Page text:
The most unavoidable criticism of the coquette aesthetic is that it encourages disordered eating and, as with the Vanilla Girl aesthetic, idealises white bodies and culture. PolyesterZine, a culture podcast, pointed this out in their episode on the trend, calling out what they termed a “problematic subsection” coquette community on TikTok. They describe croquettes making “joke” and “everything I ate today” posts that feature non-food items and emaciated white bodies. Another TikToker @euph0riz reposts images circulated by TikTok croquettes of diet coke and bowls of strawberries. The header reads “the TikTok way of being coquette and beautiful.” She follows this with a slideshow of plus-size bodies, with “the real coquette and beautiful” written over it.
@polyesterzine This week on The Polyester Podcast we’re exploring the coquette trend and asking the question: harmless fun or something deeper? 🎀 Listen now on your fav streaming platform or via the 🔗🌲 #podcast #coquette #coquetteaesthetic #lanadelrey #picnicathangingrock ♬ Chopin Nocturne No. 2 Piano Mono – moshimo sound design
Coquette and Romanticism:
As evidenced by @euph0ri’s post, even those who are critical of the coquette trend want to engage in it. Its appeal for me lies in the dreamy interiority of the trend. Compared to Dark and Light feminine and Witchtok trends, which centre around monopolizing rather than rejecting the male gaze. Instead, coquette aesthetic posts consistently reference interior worlds and female iconography. They aestheticize and celebrate the hyper-personal from pooping, studying set-ups and bedroom inspiration and their mums.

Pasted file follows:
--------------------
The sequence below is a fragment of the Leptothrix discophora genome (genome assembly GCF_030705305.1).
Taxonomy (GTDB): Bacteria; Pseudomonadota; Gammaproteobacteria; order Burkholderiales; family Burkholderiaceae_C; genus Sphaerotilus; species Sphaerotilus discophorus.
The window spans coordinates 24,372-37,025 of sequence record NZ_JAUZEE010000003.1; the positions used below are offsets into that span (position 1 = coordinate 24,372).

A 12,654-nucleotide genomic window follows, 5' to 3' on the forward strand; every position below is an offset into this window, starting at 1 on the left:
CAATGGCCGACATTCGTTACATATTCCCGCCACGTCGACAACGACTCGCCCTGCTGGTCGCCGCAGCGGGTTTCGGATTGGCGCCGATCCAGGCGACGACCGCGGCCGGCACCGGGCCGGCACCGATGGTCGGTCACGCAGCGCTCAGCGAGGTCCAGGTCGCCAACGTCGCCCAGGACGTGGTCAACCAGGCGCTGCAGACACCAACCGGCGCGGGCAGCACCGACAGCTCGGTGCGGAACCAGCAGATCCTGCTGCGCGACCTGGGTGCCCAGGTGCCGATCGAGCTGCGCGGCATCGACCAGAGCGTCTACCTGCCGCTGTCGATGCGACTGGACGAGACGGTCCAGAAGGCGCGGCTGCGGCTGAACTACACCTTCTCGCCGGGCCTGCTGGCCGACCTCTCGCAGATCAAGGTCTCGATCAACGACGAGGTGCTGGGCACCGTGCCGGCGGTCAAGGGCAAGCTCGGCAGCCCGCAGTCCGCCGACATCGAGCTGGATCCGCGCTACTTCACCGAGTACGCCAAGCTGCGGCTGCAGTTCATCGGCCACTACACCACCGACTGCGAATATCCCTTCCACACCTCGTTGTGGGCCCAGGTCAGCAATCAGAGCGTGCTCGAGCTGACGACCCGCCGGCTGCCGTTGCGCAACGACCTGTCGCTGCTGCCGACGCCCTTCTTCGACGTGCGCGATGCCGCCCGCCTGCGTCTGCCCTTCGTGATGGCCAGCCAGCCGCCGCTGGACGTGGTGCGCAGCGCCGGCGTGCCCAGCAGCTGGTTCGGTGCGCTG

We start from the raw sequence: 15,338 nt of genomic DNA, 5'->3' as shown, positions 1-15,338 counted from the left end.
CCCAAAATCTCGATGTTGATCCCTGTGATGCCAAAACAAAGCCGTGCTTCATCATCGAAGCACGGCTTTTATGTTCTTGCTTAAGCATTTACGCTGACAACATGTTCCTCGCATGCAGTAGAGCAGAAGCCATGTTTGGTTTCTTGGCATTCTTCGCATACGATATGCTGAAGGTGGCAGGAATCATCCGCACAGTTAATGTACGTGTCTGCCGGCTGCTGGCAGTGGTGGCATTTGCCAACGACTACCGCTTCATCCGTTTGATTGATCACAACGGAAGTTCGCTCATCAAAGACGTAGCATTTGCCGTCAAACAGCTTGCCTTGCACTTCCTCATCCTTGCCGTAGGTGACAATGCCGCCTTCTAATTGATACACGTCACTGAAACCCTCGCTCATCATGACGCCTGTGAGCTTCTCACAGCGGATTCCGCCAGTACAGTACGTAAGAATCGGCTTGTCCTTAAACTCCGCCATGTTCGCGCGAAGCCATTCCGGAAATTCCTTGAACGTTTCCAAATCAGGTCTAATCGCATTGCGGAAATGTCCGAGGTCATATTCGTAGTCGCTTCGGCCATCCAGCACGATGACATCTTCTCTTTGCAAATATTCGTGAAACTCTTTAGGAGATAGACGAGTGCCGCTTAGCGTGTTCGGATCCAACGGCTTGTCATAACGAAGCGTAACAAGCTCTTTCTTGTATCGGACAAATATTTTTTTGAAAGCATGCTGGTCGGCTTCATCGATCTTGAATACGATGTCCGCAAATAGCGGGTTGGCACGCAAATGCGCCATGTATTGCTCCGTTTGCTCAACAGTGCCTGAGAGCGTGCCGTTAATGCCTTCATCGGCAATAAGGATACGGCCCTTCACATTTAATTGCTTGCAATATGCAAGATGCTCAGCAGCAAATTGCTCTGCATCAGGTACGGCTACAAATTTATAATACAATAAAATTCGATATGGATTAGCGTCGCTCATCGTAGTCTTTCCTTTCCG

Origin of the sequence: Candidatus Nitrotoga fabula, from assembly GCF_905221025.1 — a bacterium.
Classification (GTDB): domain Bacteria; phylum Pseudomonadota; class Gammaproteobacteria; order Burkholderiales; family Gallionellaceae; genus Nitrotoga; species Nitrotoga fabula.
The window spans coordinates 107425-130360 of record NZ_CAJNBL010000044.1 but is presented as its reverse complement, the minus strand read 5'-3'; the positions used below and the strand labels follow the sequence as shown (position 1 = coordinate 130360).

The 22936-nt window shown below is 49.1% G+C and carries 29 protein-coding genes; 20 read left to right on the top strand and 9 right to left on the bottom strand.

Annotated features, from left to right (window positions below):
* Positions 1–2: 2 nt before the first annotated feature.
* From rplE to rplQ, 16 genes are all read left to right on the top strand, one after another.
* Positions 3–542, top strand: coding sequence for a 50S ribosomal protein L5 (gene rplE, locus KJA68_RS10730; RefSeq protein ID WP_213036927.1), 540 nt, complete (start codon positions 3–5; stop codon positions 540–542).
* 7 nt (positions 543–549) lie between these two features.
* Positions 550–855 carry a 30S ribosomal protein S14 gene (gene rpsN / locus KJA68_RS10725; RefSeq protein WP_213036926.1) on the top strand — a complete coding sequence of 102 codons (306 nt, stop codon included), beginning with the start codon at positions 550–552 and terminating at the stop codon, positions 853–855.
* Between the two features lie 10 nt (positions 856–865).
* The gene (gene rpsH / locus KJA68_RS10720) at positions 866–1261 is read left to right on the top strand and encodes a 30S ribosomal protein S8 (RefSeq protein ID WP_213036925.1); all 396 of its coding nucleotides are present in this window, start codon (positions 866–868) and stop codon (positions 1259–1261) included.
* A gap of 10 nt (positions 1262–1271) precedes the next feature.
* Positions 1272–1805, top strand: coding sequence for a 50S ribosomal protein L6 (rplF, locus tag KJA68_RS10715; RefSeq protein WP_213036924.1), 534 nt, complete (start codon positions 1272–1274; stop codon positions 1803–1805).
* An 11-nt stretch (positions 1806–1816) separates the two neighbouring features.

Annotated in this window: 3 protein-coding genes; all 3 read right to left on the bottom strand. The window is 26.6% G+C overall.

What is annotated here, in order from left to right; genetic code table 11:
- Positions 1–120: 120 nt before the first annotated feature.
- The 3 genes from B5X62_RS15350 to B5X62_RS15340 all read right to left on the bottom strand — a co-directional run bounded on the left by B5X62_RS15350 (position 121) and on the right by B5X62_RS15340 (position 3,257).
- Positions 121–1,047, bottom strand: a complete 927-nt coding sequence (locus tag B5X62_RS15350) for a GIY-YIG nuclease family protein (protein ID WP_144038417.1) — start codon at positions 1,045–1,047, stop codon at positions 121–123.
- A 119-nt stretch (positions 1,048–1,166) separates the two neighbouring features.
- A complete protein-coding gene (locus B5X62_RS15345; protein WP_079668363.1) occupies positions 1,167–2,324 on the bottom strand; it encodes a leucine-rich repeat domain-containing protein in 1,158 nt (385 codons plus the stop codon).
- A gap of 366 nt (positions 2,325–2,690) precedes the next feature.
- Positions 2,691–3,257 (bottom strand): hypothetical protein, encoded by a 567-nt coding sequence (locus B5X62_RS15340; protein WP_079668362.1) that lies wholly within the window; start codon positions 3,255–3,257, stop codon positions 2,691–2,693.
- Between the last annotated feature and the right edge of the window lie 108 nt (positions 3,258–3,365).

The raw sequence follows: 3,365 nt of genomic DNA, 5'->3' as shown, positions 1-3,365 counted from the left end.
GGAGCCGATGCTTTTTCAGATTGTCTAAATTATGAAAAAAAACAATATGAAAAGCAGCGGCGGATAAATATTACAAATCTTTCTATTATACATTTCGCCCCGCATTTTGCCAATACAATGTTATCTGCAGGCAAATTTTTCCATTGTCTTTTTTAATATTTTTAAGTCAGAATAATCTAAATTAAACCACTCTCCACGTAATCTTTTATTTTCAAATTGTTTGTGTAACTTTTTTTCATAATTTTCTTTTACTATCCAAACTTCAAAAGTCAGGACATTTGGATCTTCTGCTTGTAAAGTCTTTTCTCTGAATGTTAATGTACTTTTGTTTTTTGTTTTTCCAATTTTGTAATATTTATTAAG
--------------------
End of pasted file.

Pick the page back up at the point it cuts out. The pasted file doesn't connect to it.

@toravictoria Such an icon for me✨🎀🩰 #coquette #dollette #coquetteaesthetic #coquetteaesthetic🦋 #coquettemodel #coquetteitems #coquettestyle🎀 #coquetteinterior #dolletteaesthetic #dolletteaesthetics #howtobecoquette #momfashioninspiration #momfashioninspo #marieantoinettestyle #marieantoinetteaesthetic ♬ original sound – EX7STENCE™
Momoko, of Kamikaze Girls, also references French rococo style dating back to the 1730s.
Marie Antoinette, the ill-fated Queen of France, was the ultimate Rococo It Girl. She famously built a reality rejecting coquette-approved cottage-core artificial farm in the palace of Versailles to escape the burdens of adult responsibility and her boring husband. While she may have maladaptively daydreamed too close to the sun, she does embody the coquette attitude to life.
Coquette feels like a way of life that embraces daydreams and rejects the exterior world. Seen in this context, its status as one of the most consistently popular aesthetic of the last three years is understandable. Since 2021, there’s been a lot for women and LGBTQI+ individuals to retreat from and reject, physically and philosophically.
Is It “For Us?”:
As noted by Nylon in February 2022, the modern coquette seems closely correlated with self-care, rather than sexualisation. It’s about “embracing one’s femininity instead of hyper-focusing on and sexualizing innocence. Ultimately, coquette is not just a trend but a lifestyle for many; it almost feels like you’re sending love letters to yourself daily.”
It’s as weird and uncanny as it is cute, and despite its darker elements, it is philosophically a commitment to joyfulness.
As Momoko says in Kamikaze Girls: “Snatching happiness takes a lot more courage than enduring unhappiness.”